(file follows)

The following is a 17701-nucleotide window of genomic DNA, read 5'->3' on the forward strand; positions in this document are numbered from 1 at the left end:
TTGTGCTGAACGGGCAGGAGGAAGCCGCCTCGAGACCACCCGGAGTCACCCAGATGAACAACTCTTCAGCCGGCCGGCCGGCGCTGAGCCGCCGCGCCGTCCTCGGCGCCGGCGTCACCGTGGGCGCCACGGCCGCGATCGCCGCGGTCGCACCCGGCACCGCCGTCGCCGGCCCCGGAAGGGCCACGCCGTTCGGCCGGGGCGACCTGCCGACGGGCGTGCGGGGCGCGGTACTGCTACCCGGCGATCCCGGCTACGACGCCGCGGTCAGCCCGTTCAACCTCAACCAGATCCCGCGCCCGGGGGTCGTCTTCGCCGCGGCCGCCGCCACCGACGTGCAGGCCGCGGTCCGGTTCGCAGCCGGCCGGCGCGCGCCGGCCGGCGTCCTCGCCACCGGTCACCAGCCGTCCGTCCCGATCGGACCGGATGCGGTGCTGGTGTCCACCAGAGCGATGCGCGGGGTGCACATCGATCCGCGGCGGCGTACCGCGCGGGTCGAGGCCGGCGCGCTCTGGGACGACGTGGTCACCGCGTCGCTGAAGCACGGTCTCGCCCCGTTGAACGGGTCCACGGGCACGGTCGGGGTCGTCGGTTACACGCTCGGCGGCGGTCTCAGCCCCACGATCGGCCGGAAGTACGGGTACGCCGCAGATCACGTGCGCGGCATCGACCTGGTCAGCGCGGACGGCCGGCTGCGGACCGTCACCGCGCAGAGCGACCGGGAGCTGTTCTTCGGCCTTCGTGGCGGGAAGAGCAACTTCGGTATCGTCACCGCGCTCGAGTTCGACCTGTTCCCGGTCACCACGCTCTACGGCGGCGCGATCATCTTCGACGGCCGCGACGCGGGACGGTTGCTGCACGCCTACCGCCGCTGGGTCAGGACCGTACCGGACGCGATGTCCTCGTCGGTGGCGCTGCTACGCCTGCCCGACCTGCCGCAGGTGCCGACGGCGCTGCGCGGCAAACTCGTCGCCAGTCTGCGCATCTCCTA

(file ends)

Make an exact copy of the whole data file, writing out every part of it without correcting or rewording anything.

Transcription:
The following is a 17701-nucleotide window of genomic DNA, read 5'->3' on the forward strand; positions in this document are numbered from 1 at the left end:
TTGTGCTGAACGGGCAGGAGGAAGCCGCCTCGAGACCACCCGGAGTCACCCAGATGAACAACTCTTCAGCCGGCCGGCCGGCGCTGAGCCGCCGCGCCGTCCTCGGCGCCGGCGTCACCGTGGGCGCCACGGCCGCGATCGCCGCGGTCGCACCCGGCACCGCCGTCGCCGGCCCCGGAAGGGCCACGCCGTTCGGCCGGGGCGACCTGCCGACGGGCGTGCGGGGCGCGGTACTGCTACCCGGCGATCCCGGCTACGACGCCGCGGTCAGCCCGTTCAACCTCAACCAGATCCCGCGCCCGGGGGTCGTCTTCGCCGCGGCCGCCGCCACCGACGTGCAGGCCGCGGTCCGGTTCGCAGCCGGCCGGCGCGCGCCGGCCGGCGTCCTCGCCACCGGTCACCAGCCGTCCGTCCCGATCGGACCGGATGCGGTGCTGGTGTCCACCAGAGCGATGCGCGGGGTGCACATCGATCCGCGGCGGCGTACCGCGCGGGTCGAGGCCGGCGCGCTCTGGGACGACGTGGTCACCGCGTCGCTGAAGCACGGTCTCGCCCCGTTGAACGGGTCCACGGGCACGGTCGGGGTCGTCGGTTACACGCTCGGCGGCGGTCTCAGCCCCACGATCGGCCGGAAGTACGGGTACGCCGCAGATCACGTGCGCGGCATCGACCTGGTCAGCGCGGACGGCCGGCTGCGGACCGTCACCGCGCAGAGCGACCGGGAGCTGTTCTTCGGCCTTCGTGGCGGGAAGAGCAACTTCGGTATCGTCACCGCGCTCGAGTTCGACCTGTTCCCGGTCACCACGCTCTACGGCGGCGCGATCATCTTCGACGGCCGCGACGCGGGACGGTTGCTGCACGCCTACCGCCGCTGGGTCAGGACCGTACCGGACGCGATGTCCTCGTCGGTGGCGCTGCTACGCCTGCCCGACCTGCCGCAGGTGCCGACGGCGCTGCGCGGCAAACTCGTCGCCAGTCTGCGCATCTCCTA